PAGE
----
Richland Creek Wilderness Area Hot Shrubbery Hike
  At 3:00 a.m. Saturday morning the Denny's in Russelville was busy with six or so other diners. When questioned...none of them had any knowledge of the Richland Creek Wilderness Area 40 miles to the north of us. It is good to know that many Arkansans are unaware of such a place as this...for it would be overrun with hoards of hikers in search of natural wonders. Many of these would be lost and left as carrion for all the scavengers that patrol the valley. What the buzzards leave behind...the skunks will roll in for scent enhancement. I came in from the north and parked on CR 1/FR 1205, I think, about 2 miles above Richland Campground. If you have not visited the campground lately you will find it has been renovated. You would think this to be a good thing, but in my opinion, the Forest Service did a crappy job. All the sites have ugly white gravel and the road is covered with that red clay-like mud that sticks to everything like peanut butter. I hope it will improve with a couple of years of weathering. 
  At 4:45 with 75° the dark forest was entered on the north side of the creek. Sunrise was scheduled for 6:05. The light from a setting full moon filtered through the trees and occasionally reflected off of creatures watching my passage. These very creatures lusted for my body...well...to eat, that is. My headlamp was all that kept them at bay. My second line of defense was, of course, the trusty sack of skunks tied to my hip...ready for deployment. At 5:35 the first in a line of bluffs came into view. As I stepped out on the edge of the cliff, one of the deadly woodland beasts made a move for my ass with speed that was almost too quick for my survival reflexes. He was not fast enough...for I merely stepped aside and watched him tumble int the shadowy depths below...maybe a thousand feet or so...I can not say. A faint "sblooch" sound was heard as sinewy body parts made contact with the rocky rubble so commonly found at the base of these crags. I chuckled and viewed the foggy valley laid wide before me.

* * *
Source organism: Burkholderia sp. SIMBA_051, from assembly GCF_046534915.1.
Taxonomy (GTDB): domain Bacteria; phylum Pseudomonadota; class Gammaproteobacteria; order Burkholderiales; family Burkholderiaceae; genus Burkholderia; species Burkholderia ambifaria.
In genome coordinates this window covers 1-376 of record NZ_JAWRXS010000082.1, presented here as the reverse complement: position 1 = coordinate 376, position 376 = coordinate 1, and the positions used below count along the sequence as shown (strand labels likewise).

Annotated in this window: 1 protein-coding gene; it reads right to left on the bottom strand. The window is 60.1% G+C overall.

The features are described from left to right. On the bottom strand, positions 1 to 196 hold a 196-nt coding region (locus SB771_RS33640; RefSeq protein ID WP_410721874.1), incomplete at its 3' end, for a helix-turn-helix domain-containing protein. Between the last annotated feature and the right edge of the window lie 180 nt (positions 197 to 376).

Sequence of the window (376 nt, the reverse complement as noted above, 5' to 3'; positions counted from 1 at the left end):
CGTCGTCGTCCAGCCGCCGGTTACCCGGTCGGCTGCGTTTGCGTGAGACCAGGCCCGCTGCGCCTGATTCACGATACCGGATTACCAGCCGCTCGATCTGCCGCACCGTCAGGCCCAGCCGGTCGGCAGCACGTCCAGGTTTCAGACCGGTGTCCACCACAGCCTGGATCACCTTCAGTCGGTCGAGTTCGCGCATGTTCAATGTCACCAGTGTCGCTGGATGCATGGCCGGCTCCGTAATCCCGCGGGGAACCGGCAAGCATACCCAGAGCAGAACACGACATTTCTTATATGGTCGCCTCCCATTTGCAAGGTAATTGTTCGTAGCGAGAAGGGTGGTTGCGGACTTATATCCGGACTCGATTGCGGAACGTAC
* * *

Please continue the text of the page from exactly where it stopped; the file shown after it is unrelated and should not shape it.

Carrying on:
It felt plenty warm as the temp slowly rose, but mainly from an elevated dew point....for the temp was still below 80°. The fog was enough to lend beauty to the landscape but not too much to obscure it completely. My "dew rag" was soon soaked with perspiration and did little to dry my beaded brow. My wandering direction took me westward along the the bluff line. Many small vantage points were partaken of and by 8:00 I rested before dropping into the gorge. Please be aware that this valley is thousands of feet deep and only skilled hikers should attempt the descent. It just so happens that I am not skilled and tumbled many times on the way to the bottom. Also, one should know that the poison ivy is thick with tendrils that reach out and grab ones bare legs...should you be ignorant enough to wear shorts, as I had. 
  The fog had mostly cleared and the sun sparkled upon the Twin Devils Falls. It was now 8:45. The flow was enough for the fine display made by of this pair of waterfalls. After a rest and a snack, the decision was made to head back upland. My thought was to go to Richland Falls and then downstream, but this was not to be. I made it back to XOTU at 11:00 with the heat now in the mid 80's. The hike length was 4.4 miles. My route out was to the south this time. Many local hillbillies were noted to be swimming at Falling Water Falls, as is their way. My leftover skunks were delivered unnoticed to the group while passing by at a high rate of speed. The dust wake created by my sophisticated utility vehicle obscured my identity. I laughed heartily. It had been a good day of hiking and tossing...what could be better.

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